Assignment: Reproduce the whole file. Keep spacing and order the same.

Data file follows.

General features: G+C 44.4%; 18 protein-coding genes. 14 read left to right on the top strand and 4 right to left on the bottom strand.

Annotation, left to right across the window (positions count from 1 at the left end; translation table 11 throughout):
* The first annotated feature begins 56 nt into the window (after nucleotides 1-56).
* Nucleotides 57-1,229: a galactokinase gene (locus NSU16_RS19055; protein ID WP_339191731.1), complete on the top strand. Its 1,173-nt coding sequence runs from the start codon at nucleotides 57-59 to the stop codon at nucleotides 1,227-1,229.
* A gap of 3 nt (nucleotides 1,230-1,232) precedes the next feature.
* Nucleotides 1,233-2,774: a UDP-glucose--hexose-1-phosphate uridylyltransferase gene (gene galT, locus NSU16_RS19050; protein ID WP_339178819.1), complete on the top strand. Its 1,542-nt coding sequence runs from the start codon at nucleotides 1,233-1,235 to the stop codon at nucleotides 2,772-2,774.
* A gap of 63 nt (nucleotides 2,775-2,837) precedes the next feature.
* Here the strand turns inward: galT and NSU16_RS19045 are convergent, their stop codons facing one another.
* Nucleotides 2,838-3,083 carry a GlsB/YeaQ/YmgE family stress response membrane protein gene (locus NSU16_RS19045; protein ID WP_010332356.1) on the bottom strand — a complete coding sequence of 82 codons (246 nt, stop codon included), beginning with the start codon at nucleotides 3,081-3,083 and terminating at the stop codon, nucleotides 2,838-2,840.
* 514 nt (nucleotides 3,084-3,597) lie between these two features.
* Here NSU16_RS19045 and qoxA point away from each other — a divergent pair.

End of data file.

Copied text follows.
General features: G+C 44.4%; 18 protein-coding genes. 14 read left to right on the top strand and 4 right to left on the bottom strand.

Annotation, left to right across the window (positions count from 1 at the left end; translation table 11 throughout):
* The first annotated feature begins 56 nt into the window (after nucleotides 1-56).
* Nucleotides 57-1,229: a galactokinase gene (locus NSU16_RS19055; protein ID WP_339191731.1), complete on the top strand. Its 1,173-nt coding sequence runs from the start codon at nucleotides 57-59 to the stop codon at nucleotides 1,227-1,229.
* A gap of 3 nt (nucleotides 1,230-1,232) precedes the next feature.
* Nucleotides 1,233-2,774: a UDP-glucose--hexose-1-phosphate uridylyltransferase gene (gene galT, locus NSU16_RS19050; protein ID WP_339178819.1), complete on the top strand. Its 1,542-nt coding sequence runs from the start codon at nucleotides 1,233-1,235 to the stop codon at nucleotides 2,772-2,774.
* A gap of 63 nt (nucleotides 2,775-2,837) precedes the next feature.
* Here the strand turns inward: galT and NSU16_RS19045 are convergent, their stop codons facing one another.
* Nucleotides 2,838-3,083 carry a GlsB/YeaQ/YmgE family stress response membrane protein gene (locus NSU16_RS19045; protein ID WP_010332356.1) on the bottom strand — a complete coding sequence of 82 codons (246 nt, stop codon included), beginning with the start codon at nucleotides 3,081-3,083 and terminating at the stop codon, nucleotides 2,838-2,840.
* 514 nt (nucleotides 3,084-3,597) lie between these two features.
* Here NSU16_RS19045 and qoxA point away from each other — a divergent pair.